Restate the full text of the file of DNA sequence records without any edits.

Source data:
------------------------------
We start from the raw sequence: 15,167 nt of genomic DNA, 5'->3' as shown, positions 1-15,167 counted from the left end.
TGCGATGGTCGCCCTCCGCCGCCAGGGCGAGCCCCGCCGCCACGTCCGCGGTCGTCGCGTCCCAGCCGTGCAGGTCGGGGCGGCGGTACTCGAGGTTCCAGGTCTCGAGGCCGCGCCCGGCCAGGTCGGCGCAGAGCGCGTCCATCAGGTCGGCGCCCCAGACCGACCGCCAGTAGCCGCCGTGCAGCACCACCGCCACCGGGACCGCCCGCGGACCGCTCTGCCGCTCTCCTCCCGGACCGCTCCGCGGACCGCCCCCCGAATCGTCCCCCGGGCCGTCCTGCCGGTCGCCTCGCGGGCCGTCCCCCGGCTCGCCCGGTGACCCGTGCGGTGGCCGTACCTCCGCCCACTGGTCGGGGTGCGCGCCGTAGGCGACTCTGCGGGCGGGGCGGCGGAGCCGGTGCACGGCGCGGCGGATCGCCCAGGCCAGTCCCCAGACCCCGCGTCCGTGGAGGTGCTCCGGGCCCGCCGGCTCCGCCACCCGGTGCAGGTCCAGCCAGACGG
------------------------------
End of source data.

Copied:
We start from the raw sequence: 15,167 nt of genomic DNA, 5'->3' as shown, positions 1-15,167 counted from the left end.
TGCGATGGTCGCCCTCCGCCGCCAGGGCGAGCCCCGCCGCCACGTCCGCGGTCGTCGCGTCCCAGCCGTGCAGGTCGGGGCGGCGGTACTCGAGGTTCCAGGTCTCGAGGCCGCGCCCGGCCAGGTCGGCGCAGAGCGCGTCCATCAGGTCGGCGCCCCAGACCGACCGCCAGTAGCCGCCGTGCAGCACCACCGCCACCGGGACCGCCCGCGGACCGCTCTGCCGCTCTCCTCCCGGACCGCTCCGCGGACCGCCCCCCGAATCGTCCCCCGGGCCGTCCTGCCGGTCGCCTCGCGGGCCGTCCCCCGGCTCGCCCGGTGACCCGTGCGGTGGCCGTACCTCCGCCCACTGGTCGGGGTGCGCGCCGTAGGCGACTCTGCGGGCGGGGCGGCGGAGCCGGTGCACGGCGCGGCGGATCGCCCAGGCCAGTCCCCAGACCCCGCGTCCGTGGAGGTGCTCCGGGCCCGCCGGCTCCGCCACCCGGTGCAGGTCCAGCCAGACGG